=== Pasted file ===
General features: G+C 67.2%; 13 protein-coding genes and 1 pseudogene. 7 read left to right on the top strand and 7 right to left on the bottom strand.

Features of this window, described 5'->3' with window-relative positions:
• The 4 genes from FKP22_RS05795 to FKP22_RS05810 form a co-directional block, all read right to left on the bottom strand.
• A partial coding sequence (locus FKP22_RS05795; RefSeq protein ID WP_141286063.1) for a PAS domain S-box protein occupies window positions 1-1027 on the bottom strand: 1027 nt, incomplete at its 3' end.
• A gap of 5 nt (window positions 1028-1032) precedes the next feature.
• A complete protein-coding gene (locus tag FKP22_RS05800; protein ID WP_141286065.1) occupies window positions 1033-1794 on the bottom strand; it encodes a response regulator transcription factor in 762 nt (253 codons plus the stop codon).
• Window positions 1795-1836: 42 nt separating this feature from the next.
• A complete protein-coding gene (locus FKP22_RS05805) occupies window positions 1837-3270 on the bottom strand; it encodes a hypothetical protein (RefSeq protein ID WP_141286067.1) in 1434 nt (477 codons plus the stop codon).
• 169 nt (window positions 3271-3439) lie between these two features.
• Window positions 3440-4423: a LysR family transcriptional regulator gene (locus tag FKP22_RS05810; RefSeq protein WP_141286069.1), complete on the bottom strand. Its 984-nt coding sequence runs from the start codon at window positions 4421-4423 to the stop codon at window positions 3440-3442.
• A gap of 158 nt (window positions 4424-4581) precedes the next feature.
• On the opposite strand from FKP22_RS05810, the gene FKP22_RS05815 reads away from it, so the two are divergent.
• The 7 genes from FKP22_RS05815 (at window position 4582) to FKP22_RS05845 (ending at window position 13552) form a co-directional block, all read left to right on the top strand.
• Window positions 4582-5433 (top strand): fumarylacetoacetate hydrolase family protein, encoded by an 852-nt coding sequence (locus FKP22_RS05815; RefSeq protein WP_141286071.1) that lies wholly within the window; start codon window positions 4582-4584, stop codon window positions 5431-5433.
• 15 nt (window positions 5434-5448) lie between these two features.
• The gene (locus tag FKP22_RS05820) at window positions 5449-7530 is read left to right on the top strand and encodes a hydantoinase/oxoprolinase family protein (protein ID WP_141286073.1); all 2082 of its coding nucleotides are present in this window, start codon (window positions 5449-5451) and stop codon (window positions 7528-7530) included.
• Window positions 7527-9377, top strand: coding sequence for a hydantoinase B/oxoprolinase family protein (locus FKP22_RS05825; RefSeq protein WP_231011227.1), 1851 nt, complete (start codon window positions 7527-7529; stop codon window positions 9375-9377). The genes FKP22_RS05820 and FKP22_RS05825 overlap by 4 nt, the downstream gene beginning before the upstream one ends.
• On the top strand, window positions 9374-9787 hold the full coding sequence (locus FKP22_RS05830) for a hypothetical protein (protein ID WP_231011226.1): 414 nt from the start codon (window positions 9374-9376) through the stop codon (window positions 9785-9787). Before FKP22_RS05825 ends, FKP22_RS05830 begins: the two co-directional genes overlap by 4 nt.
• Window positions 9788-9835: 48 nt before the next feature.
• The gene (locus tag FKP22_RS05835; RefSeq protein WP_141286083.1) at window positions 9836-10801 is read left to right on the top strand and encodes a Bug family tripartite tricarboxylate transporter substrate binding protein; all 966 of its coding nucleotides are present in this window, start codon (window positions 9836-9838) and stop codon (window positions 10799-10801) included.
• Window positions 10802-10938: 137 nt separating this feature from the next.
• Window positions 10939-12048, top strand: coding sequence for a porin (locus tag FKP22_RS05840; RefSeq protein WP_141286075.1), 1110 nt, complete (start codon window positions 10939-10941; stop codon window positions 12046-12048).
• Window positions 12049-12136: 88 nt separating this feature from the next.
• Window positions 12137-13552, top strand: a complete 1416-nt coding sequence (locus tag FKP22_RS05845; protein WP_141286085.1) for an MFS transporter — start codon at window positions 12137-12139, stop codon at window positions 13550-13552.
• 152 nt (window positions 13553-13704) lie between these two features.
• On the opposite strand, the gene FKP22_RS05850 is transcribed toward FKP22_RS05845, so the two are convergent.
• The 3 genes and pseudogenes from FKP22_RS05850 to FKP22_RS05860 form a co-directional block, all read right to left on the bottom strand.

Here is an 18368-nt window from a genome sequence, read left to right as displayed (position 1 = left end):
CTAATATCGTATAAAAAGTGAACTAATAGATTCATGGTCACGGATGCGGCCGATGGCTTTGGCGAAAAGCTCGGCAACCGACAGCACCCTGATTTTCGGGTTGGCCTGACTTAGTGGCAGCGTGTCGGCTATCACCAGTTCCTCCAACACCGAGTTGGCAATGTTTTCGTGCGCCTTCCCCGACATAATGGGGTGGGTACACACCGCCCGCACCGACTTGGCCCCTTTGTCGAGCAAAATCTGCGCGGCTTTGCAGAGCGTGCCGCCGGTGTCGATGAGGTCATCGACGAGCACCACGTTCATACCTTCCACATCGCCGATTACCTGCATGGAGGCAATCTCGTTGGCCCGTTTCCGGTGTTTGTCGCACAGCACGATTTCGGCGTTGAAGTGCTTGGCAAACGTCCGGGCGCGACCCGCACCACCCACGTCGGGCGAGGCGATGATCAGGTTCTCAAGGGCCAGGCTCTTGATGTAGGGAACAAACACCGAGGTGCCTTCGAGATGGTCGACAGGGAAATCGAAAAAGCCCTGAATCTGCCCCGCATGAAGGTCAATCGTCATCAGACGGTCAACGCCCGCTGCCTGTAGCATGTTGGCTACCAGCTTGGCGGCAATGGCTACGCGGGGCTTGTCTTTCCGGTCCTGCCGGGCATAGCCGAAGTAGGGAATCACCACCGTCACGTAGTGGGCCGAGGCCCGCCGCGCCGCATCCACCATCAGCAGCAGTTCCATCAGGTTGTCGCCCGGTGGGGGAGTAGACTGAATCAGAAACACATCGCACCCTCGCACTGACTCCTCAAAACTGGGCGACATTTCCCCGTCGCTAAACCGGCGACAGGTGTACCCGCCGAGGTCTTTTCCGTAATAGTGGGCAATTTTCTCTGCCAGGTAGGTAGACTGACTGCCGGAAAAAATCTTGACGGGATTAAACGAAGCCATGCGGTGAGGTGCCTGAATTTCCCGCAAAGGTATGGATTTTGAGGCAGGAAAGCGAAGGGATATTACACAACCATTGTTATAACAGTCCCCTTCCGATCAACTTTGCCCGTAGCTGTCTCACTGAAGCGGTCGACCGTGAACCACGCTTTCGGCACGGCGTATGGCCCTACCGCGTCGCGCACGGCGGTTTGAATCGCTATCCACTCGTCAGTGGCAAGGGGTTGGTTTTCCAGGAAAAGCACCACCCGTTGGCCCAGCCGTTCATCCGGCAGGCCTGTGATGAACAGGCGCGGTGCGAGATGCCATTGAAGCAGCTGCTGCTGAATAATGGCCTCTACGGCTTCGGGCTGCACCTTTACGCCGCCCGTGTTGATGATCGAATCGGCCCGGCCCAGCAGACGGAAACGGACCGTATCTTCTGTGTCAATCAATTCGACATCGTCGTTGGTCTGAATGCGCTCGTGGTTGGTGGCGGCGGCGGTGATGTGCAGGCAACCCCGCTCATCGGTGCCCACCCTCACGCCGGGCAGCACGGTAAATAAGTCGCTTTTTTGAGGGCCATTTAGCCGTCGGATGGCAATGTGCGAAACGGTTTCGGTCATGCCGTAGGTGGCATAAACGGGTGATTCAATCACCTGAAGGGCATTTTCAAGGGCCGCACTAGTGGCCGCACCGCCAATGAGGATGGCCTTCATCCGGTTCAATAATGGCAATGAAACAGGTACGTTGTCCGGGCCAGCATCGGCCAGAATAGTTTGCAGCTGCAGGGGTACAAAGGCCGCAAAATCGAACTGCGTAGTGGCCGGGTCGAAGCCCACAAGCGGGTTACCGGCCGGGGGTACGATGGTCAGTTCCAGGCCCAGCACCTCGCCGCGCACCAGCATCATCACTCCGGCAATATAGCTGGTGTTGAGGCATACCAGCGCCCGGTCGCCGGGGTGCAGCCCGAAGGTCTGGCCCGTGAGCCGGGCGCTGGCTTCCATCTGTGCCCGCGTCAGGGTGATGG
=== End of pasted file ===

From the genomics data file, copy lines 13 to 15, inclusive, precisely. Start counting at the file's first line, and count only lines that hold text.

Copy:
• The 7 genes from FKP22_RS05815 (at window position 4582) to FKP22_RS05845 (ending at window position 13552) form a co-directional block, all read left to right on the top strand.
• Window positions 4582-5433 (top strand): fumarylacetoacetate hydrolase family protein, encoded by an 852-nt coding sequence (locus FKP22_RS05815; RefSeq protein WP_141286071.1) that lies wholly within the window; start codon window positions 4582-4584, stop codon window positions 5431-5433.
• 15 nt (window positions 5434-5448) lie between these two features.